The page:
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Cell-biological studies of osmotic shock response in Streptomyces spp

Fuchino, Katsuya LU ; Flärdh, Klas LU ; Dyson, Paul and Ausmees, Nora LU (2017) In Journal of Bacteriology 199(1).
Abstract

Most bacteria are likely to face osmotic challenges, but there is yet much to learn about how such environmental changes affect the architecture of bacterial cells. Here, we report a cell-biological study in model organisms of the genus Streptomyces, which are actinobacteria that grow in a highly polarized fashion to form branching hyphae. The characteristic apical growth of Streptomyces hyphae is orchestrated by protein assemblies, called polarisomes, which contain coiled-coil proteins DivIVA and Scy, and recruit cell wall synthesis complexes and the stressbearing cytoskeleton of FilP to the tip regions of the hyphae. We monitored cell growth and cell-architectural changes by time-lapse microscopy in osmotic upshift experiments.... (More)

Most bacteria are likely to face osmotic challenges, but there is yet much to learn about how such environmental changes affect the architecture of bacterial cells. Here, we report a cell-biological study in model organisms of the genus Streptomyces, which are actinobacteria that grow in a highly polarized fashion to form branching hyphae. The characteristic apical growth of Streptomyces hyphae is orchestrated by protein assemblies, called polarisomes, which contain coiled-coil proteins DivIVA and Scy, and recruit cell wall synthesis complexes and the stressbearing cytoskeleton of FilP to the tip regions of the hyphae. We monitored cell growth and cell-architectural changes by time-lapse microscopy in osmotic upshift experiments. Hyperosmotic shock caused arrest of growth, loss of turgor, and hypercondensation of chromosomes. The recovery period was protracted, presumably due to the dehydrated state of the cytoplasm, before hyphae could restore their turgor and start to grow again. In most hyphae, this regrowth did not take place at the original hyphal tips. Instead, cell polarity was reprogrammed, and polarisomes were redistributed to new sites, leading to the emergence of multiple lateral branches from which growth occurred. Factors known to regulate the branching pattern of Streptomyces hyphae, such as the serine/threonine kinase AfsK and Scy, were not involved in reprogramming of cell polarity, indicating that different mechanisms may act under different environmental conditions to control hyphal branching. Our observations of hyphal morphology during the stress response indicate that turgor and sufficient hydration of cytoplasm are required for Streptomyces tip growth.

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author
organization
publishing date
type
Contribution to journal
publication status
published
subject
keywords
Apical growth, Bacterial cytoskeleton, Osmotic stress response, Streptomyces, Turgor
in
Journal of Bacteriology
volume
199
issue
1
publisher
American Society for Microbiology
external identifiers
  • scopus:85008501950
  • wos:000391288200009
ISSN
0021-9193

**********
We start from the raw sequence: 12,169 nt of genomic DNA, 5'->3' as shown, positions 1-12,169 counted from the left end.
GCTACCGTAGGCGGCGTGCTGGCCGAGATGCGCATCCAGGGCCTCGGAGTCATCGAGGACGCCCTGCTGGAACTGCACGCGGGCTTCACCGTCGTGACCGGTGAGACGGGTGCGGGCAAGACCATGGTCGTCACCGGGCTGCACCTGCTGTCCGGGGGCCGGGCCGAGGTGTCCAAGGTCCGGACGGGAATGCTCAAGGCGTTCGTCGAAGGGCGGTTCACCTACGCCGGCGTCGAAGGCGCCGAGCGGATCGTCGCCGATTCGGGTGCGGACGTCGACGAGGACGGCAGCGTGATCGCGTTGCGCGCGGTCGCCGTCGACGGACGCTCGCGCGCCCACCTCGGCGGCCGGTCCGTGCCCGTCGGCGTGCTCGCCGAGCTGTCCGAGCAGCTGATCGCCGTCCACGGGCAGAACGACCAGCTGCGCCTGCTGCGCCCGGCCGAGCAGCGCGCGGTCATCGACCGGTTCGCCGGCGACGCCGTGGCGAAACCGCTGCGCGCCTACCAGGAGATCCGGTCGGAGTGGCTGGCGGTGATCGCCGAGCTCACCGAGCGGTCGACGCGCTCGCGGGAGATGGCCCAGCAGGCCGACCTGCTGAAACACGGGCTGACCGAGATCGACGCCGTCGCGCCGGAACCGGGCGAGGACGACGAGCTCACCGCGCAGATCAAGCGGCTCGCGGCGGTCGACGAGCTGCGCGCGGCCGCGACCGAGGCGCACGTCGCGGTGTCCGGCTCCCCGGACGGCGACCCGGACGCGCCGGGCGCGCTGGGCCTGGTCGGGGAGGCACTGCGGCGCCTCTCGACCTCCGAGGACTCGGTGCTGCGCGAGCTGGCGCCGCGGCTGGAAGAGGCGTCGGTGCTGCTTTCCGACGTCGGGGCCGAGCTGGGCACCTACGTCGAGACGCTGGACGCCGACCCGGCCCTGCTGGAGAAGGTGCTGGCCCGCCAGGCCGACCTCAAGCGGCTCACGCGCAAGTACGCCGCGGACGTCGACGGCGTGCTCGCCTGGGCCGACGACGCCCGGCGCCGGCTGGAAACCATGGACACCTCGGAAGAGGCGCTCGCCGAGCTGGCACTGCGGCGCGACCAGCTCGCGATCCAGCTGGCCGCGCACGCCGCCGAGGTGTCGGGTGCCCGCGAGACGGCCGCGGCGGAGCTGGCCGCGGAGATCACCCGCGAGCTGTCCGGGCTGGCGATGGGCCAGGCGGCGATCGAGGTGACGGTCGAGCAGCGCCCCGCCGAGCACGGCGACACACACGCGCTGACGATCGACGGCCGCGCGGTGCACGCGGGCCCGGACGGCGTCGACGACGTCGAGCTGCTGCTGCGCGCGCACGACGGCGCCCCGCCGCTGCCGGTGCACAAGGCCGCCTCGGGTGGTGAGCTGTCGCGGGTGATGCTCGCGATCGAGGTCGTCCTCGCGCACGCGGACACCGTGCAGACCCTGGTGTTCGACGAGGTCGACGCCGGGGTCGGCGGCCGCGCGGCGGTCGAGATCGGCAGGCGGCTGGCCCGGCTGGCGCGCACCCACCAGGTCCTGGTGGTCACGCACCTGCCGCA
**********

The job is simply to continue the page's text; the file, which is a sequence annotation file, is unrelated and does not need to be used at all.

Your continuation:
DOI
10.1128/JB.00465-16
language
English
LU publication?
yes
id
ba3c3736-006b-4da0-82cd-ac260812cd84
date added to LUP
2017-03-16 14:01:14
date last changed
2018-01-07 11:56:03
@article{ba3c3736-006b-4da0-82cd-ac260812cd84,
  abstract     = {<p>Most bacteria are likely to face osmotic challenges, but there is yet much to learn about how such environmental changes affect the architecture of bacterial cells. Here, we report a cell-biological study in model organisms of the genus Streptomyces, which are actinobacteria that grow in a highly polarized fashion to form branching hyphae. The characteristic apical growth of Streptomyces hyphae is orchestrated by protein assemblies, called polarisomes, which contain coiled-coil proteins DivIVA and Scy, and recruit cell wall synthesis complexes and the stressbearing cytoskeleton of FilP to the tip regions of the hyphae. We monitored cell growth and cell-architectural changes by time-lapse microscopy in osmotic upshift experiments. Hyperosmotic shock caused arrest of growth, loss of turgor, and hypercondensation of chromosomes. The recovery period was protracted, presumably due to the dehydrated state of the cytoplasm, before hyphae could restore their turgor and start to grow again. In most hyphae, this regrowth did not take place at the original hyphal tips. Instead, cell polarity was reprogrammed, and polarisomes were redistributed to new sites, leading to the emergence of multiple lateral branches from which growth occurred. Factors known to regulate the branching pattern of Streptomyces hyphae, such as the serine/threonine kinase AfsK and Scy, were not involved in reprogramming of cell polarity, indicating that different mechanisms may act under different environmental conditions to control hyphal branching. Our observations of hyphal morphology during the stress response indicate that turgor and sufficient hydration of cytoplasm are required for Streptomyces tip growth.</p>},
  articleno    = {e00465-16},
  author       = {Fuchino, Katsuya and Flärdh, Klas and Dyson, Paul and Ausmees, Nora},
  issn         = {0021-9193},
  keyword      = {Apical growth,Bacterial cytoskeleton,Osmotic stress response,Streptomyces,Turgor},
  language     = {eng},
  number       = {1},
  publisher    = {American Society for Microbiology},
  series       = {Journal of Bacteriology},
  title        = {Cell-biological studies of osmotic shock response in Streptomyces spp},
  url          = {http://dx.doi.org/10.1128/JB.00465-16},
  volume       = {199},
  year         = {2017},
}